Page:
With its giant testicles. Jillian Tamaki

It's not really accurate to say that mythical beasts are suddenly popular again. They never really go away. Certainly, specific types of imaginary creatures come in and out of fashion—people have recently been posting illustrations of Robocop riding on the back of a unicorn all over the internet for no good reason or financial motive, and vampires have reclaimed the imagination of current cinema from zombies for the umpteenth time in a row—but bestiaries of sea monsters and Sasquatches have been produced for as long as we've been putting ink to paper. One of the first books I ever bought with my own money was The Book of Beasts: Being a Translation from a Latin Bestiary of the Twelfth Century, by T. H. White, a book that lumped the griffins in with the chickens and informed its readers that mother bears gave birth to their young by licking them into existence from their own skin.

Fantagraphics' two BEASTS! anthologies are gorgeous McSweeney's-style takes on these bestiaries, with art from 180 cartoonists, painters, and graphic designers. The broad array of talent—consider Matt Burlingame's diorama of a ghastly Wendigo consuming human flesh in front of a cottage on a cold winter's night, only a few pages away from Julie Morstad's sweet minimalist watercolor interpretation of a Selkie (a kind of Scottish were-seal)—is impressive. Even the less-accomplished art, like Lew Lashmit's bad-fantasy-novel-cover–style painting of a Poughkeepsie Cryptid, seems more compelling because of the intrinsic basal-ganglia–tickling appeal of the subject matter.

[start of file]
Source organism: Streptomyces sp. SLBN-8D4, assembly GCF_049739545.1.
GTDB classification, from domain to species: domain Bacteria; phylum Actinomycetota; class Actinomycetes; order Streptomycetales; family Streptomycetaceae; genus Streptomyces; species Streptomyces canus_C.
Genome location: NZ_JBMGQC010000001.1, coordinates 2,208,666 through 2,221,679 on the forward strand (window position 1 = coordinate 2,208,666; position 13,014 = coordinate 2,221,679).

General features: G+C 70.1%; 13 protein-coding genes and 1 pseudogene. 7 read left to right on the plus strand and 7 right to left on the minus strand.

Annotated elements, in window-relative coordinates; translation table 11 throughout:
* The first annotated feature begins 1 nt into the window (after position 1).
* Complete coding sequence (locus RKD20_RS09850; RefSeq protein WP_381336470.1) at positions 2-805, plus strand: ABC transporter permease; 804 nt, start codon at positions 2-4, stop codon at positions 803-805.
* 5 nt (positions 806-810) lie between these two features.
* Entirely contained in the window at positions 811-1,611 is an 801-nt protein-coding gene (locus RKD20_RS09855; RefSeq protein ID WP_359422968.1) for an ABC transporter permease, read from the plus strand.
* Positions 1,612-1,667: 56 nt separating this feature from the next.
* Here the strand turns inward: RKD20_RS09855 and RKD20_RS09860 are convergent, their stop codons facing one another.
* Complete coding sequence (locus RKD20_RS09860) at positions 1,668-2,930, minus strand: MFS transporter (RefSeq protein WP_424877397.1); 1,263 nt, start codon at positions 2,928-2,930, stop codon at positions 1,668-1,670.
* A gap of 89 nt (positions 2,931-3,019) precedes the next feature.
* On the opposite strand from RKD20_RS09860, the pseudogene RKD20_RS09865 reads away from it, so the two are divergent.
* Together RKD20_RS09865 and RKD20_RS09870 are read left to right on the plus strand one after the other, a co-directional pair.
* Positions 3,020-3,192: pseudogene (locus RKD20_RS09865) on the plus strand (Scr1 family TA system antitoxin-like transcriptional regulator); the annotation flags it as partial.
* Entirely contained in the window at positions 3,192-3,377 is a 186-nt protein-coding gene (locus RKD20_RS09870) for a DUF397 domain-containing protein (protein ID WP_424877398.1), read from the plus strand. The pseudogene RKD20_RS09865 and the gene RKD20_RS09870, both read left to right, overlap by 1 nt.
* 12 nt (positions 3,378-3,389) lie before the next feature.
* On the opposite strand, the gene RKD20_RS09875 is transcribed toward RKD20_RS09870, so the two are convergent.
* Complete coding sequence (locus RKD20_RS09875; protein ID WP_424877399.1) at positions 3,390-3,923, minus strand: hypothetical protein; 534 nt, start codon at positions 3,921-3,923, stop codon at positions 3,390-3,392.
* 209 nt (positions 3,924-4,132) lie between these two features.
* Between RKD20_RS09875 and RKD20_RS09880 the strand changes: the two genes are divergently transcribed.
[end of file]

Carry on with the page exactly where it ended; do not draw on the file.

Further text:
There's some great wry text here—"TANUKI, the Japanese raccoon-dog, is best known for its enormous testicles"—in a nod to the Victorian bloviation that took the place of scientific fact in bestiaries past; but this is, first and foremost, an art book, a gallery show between two covers. I could go on for hours: Blexbolex's woodblock print of a Djieien resembles old socialist propaganda posters; Yoko Shimizu's Baku is a gothed-up Hokusai. It's enough to leave a reader reeling. And whereas the bestiaries of old created a sense of capital-wuh Wonder at the idea of a world full of magical creatures, these collections create a similar awe at all the imagination out there running wild, just waiting to be seen. recommended